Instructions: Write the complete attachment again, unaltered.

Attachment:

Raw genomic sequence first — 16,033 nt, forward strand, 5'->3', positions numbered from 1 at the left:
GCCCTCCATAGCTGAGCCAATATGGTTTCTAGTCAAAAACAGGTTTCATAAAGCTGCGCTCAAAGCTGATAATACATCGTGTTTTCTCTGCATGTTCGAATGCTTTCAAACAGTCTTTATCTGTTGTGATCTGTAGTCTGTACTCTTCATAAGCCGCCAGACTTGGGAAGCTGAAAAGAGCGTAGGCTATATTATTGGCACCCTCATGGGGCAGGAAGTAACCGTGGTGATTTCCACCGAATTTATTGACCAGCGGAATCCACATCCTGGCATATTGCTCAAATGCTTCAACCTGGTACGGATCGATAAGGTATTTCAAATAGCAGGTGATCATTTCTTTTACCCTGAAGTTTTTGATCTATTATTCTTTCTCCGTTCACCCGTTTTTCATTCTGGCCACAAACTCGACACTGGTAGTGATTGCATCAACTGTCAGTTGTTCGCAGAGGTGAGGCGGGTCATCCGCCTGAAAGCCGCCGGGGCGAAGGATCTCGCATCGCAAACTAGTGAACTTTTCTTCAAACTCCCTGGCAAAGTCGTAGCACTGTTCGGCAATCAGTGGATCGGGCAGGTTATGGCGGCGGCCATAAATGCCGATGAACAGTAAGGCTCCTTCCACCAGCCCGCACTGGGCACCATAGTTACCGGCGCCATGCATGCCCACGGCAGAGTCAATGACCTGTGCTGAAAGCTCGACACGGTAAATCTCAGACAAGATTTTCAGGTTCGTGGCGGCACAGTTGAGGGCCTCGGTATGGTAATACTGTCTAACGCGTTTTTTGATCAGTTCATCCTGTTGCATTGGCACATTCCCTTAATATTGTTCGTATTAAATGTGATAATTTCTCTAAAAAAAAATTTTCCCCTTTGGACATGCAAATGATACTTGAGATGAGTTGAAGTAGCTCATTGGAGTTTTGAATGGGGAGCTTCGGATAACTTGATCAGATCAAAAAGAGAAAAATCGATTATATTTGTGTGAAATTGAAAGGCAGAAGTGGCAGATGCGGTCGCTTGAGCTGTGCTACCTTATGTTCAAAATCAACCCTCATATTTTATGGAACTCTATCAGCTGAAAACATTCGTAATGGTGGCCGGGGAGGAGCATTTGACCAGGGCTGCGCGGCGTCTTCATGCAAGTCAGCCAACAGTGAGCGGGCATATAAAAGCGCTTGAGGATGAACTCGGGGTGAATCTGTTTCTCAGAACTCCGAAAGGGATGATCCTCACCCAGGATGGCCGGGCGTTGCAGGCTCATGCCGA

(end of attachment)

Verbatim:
Raw genomic sequence first — 16,033 nt, forward strand, 5'->3', positions numbered from 1 at the left:
GCCCTCCATAGCTGAGCCAATATGGTTTCTAGTCAAAAACAGGTTTCATAAAGCTGCGCTCAAAGCTGATAATACATCGTGTTTTCTCTGCATGTTCGAATGCTTTCAAACAGTCTTTATCTGTTGTGATCTGTAGTCTGTACTCTTCATAAGCCGCCAGACTTGGGAAGCTGAAAAGAGCGTAGGCTATATTATTGGCACCCTCATGGGGCAGGAAGTAACCGTGGTGATTTCCACCGAATTTATTGACCAGCGGAATCCACATCCTGGCATATTGCTCAAATGCTTCAACCTGGTACGGATCGATAAGGTATTTCAAATAGCAGGTGATCATTTCTTTTACCCTGAAGTTTTTGATCTATTATTCTTTCTCCGTTCACCCGTTTTTCATTCTGGCCACAAACTCGACACTGGTAGTGATTGCATCAACTGTCAGTTGTTCGCAGAGGTGAGGCGGGTCATCCGCCTGAAAGCCGCCGGGGCGAAGGATCTCGCATCGCAAACTAGTGAACTTTTCTTCAAACTCCCTGGCAAAGTCGTAGCACTGTTCGGCAATCAGTGGATCGGGCAGGTTATGGCGGCGGCCATAAATGCCGATGAACAGTAAGGCTCCTTCCACCAGCCCGCACTGGGCACCATAGTTACCGGCGCCATGCATGCCCACGGCAGAGTCAATGACCTGTGCTGAAAGCTCGACACGGTAAATCTCAGACAAGATTTTCAGGTTCGTGGCGGCACAGTTGAGGGCCTCGGTATGGTAATACTGTCTAACGCGTTTTTTGATCAGTTCATCCTGTTGCATTGGCACATTCCCTTAATATTGTTCGTATTAAATGTGATAATTTCTCTAAAAAAAAATTTTCCCCTTTGGACATGCAAATGATACTTGAGATGAGTTGAAGTAGCTCATTGGAGTTTTGAATGGGGAGCTTCGGATAACTTGATCAGATCAAAAAGAGAAAAATCGATTATATTTGTGTGAAATTGAAAGGCAGAAGTGGCAGATGCGGTCGCTTGAGCTGTGCTACCTTATGTTCAAAATCAACCCTCATATTTTATGGAACTCTATCAGCTGAAAACATTCGTAATGGTGGCCGGGGAGGAGCATTTGACCAGGGCTGCGCGGCGTCTTCATGCAAGTCAGCCAACAGTGAGCGGGCATATAAAAGCGCTTGAGGATGAACTCGGGGTGAATCTGTTTCTCAGAACTCCGAAAGGGATGATCCTCACCCAGGATGGCCGGGCGTTGCAGGCTCATGCCGA